Steve Reed is the co-founder, President, and CEO of HDT Bio, based in Seattle, USA. His academic appointments include Adjunct Professor of Medicine at Cornell University Medical College Research Professor of Pathobiology at the University of Washington. Dr. Reed received a PhD in Microbiology and Immunology from the University of Montana in 1979. That year he was appointed as Scientist of the National Institute of Amazon Research in Manaus, Brazil, where he directed research on tropical diseases.
Dr. Reed joined Cornell University Medical College in 1980 as Assistant Professor of Medicine, continuing to work in Brazil as manager of the Cornell-Bahia program in International Medicine. He joined the Seattle Biomedical Research Institute in 1984 where he worked until founding the Infectious Disease Research Institute (IDRI) in 1993 when he served in various capacities until 2019. He has received over $140 million in grants from the NIH, BARDA, DARPA, and Gates Foundation. In 1994 he co-founded Corixa Corporation (which was later sold to GlaxoSmithKline, GSK) where he served as Chief Scientific Officer until leaving in 2004. In 2008 Dr. Reed, together with Rick Klausner, David Baltimore, and Ralph Steinman founded Immune Design Corp. (IMDZ, NASDAQ), a cancer therapeutics company, where he served as CEO until 2011. In 2014 he co-founded Afrigen Biologics in Cape Town, where he served as Director until 2019.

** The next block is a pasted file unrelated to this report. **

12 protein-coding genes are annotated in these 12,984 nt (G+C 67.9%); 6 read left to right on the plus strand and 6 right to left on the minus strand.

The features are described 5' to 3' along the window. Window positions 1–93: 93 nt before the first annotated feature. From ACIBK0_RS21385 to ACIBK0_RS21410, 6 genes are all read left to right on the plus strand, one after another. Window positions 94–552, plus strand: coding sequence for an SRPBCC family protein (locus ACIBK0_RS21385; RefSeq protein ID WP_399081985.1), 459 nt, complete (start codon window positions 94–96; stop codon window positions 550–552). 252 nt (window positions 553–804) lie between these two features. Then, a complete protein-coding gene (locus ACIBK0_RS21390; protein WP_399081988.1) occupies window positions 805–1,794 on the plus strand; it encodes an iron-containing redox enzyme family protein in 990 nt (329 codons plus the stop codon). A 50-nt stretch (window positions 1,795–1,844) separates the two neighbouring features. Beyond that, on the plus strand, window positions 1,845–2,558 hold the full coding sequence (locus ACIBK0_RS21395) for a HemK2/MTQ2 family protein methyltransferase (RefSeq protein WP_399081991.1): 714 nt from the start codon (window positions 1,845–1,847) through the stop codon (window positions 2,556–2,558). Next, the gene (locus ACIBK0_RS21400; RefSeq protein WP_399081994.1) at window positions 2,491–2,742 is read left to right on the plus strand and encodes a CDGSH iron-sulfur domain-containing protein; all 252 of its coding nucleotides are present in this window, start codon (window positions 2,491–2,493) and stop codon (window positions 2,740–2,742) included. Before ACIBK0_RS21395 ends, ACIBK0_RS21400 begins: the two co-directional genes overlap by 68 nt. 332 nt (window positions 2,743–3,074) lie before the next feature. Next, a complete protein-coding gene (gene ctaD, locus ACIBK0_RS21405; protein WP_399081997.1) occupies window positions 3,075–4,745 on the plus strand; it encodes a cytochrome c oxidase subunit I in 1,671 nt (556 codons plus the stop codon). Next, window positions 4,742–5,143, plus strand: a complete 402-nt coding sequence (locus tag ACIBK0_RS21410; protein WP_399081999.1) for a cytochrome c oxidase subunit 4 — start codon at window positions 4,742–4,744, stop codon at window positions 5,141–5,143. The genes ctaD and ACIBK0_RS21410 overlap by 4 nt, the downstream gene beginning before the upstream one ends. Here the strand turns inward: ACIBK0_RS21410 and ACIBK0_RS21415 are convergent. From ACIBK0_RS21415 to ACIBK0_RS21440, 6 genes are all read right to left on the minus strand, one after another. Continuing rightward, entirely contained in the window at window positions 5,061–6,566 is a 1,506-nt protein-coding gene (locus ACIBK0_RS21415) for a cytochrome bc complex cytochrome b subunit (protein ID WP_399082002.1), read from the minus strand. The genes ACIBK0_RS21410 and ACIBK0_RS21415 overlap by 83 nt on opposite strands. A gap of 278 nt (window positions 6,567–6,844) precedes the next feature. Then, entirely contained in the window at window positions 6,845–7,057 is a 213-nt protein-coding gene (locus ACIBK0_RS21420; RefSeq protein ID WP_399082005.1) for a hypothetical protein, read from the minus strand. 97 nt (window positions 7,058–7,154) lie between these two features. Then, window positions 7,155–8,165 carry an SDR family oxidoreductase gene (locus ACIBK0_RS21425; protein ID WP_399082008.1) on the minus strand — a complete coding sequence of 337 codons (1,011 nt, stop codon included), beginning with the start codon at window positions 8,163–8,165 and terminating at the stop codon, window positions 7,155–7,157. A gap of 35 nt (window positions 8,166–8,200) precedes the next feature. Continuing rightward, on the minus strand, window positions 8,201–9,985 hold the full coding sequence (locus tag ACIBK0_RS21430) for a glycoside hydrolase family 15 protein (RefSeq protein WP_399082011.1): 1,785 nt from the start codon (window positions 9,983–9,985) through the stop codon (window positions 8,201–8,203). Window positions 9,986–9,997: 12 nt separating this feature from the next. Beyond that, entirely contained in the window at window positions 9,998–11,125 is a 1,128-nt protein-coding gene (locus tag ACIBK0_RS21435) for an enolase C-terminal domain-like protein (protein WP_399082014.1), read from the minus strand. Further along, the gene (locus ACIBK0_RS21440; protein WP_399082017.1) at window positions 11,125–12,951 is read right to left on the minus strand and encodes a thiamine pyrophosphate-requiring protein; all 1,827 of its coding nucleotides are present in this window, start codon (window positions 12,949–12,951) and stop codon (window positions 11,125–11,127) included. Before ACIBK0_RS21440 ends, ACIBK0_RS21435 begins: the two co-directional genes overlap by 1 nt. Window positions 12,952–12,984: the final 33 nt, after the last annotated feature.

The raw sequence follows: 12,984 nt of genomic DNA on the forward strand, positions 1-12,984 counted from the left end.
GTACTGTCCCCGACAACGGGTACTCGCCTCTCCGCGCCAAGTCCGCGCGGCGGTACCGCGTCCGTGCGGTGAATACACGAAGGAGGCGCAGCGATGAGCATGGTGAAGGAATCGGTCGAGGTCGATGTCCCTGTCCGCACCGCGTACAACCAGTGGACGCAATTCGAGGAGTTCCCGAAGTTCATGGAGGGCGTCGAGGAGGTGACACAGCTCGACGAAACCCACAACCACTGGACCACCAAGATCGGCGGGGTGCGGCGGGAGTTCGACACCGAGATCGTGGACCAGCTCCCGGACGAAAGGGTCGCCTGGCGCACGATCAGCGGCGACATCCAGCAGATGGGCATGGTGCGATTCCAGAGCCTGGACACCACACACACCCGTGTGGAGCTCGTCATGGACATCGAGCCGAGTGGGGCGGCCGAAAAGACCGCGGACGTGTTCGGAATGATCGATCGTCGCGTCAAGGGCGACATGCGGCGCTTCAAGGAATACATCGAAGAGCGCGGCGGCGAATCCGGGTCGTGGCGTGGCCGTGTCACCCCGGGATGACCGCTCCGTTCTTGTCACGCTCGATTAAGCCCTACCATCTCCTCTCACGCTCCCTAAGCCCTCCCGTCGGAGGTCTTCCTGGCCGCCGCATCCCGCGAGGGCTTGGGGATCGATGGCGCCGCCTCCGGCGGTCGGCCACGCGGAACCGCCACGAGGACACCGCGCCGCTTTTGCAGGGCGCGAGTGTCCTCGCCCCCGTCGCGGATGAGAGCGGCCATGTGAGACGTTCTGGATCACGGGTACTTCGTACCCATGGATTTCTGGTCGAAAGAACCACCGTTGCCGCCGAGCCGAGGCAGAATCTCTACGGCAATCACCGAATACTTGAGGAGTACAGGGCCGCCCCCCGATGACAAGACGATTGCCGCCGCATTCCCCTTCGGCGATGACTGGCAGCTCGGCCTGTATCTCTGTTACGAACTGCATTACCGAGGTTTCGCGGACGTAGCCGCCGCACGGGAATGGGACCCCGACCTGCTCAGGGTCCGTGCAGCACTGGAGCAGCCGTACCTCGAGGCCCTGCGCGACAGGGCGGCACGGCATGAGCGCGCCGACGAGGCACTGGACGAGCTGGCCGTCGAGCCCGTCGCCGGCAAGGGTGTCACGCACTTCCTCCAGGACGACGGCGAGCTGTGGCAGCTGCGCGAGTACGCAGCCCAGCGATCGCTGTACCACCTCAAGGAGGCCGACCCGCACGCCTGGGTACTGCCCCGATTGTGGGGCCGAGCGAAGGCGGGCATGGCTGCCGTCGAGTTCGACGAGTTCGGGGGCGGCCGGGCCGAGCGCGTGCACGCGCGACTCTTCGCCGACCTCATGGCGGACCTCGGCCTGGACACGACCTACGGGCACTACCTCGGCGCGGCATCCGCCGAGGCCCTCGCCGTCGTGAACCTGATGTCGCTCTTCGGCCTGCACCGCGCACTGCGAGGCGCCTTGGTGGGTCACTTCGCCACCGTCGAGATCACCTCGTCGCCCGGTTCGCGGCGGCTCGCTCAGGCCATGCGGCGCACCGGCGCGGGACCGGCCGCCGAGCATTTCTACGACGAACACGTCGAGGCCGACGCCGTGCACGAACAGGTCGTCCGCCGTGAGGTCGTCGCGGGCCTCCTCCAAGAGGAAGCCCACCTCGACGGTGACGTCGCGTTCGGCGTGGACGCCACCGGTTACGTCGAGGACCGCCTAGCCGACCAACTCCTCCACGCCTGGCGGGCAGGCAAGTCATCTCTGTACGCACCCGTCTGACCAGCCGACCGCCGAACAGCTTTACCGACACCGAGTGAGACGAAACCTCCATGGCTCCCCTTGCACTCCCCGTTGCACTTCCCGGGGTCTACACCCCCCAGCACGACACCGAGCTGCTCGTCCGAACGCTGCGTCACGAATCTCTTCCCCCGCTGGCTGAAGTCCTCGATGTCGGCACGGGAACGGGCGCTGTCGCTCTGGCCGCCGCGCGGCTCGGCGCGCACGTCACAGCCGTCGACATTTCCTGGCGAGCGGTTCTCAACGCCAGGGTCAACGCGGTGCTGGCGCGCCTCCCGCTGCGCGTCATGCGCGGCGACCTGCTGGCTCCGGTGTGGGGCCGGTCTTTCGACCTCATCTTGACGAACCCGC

Dr. Reed’s research interests have focused on the immunology of intracellular infections, and on the development of vaccines and diagnostics for both cancer and infectious diseases. In partnership with GSK, he led the team that developed the first defined tuberculosis vaccine, now in advanced clinical development. He also developed the first defined vaccines for leishmaniasis and leprosy, as well as the K39-based diagnostic tests currently licensed for leishmaniasis. He has more than 400 original publications, 36 book chapters and reviews, and 109 issued patents on diagnostics, vaccines, and therapeutics of adjuvants, cancer, and infectious diseases.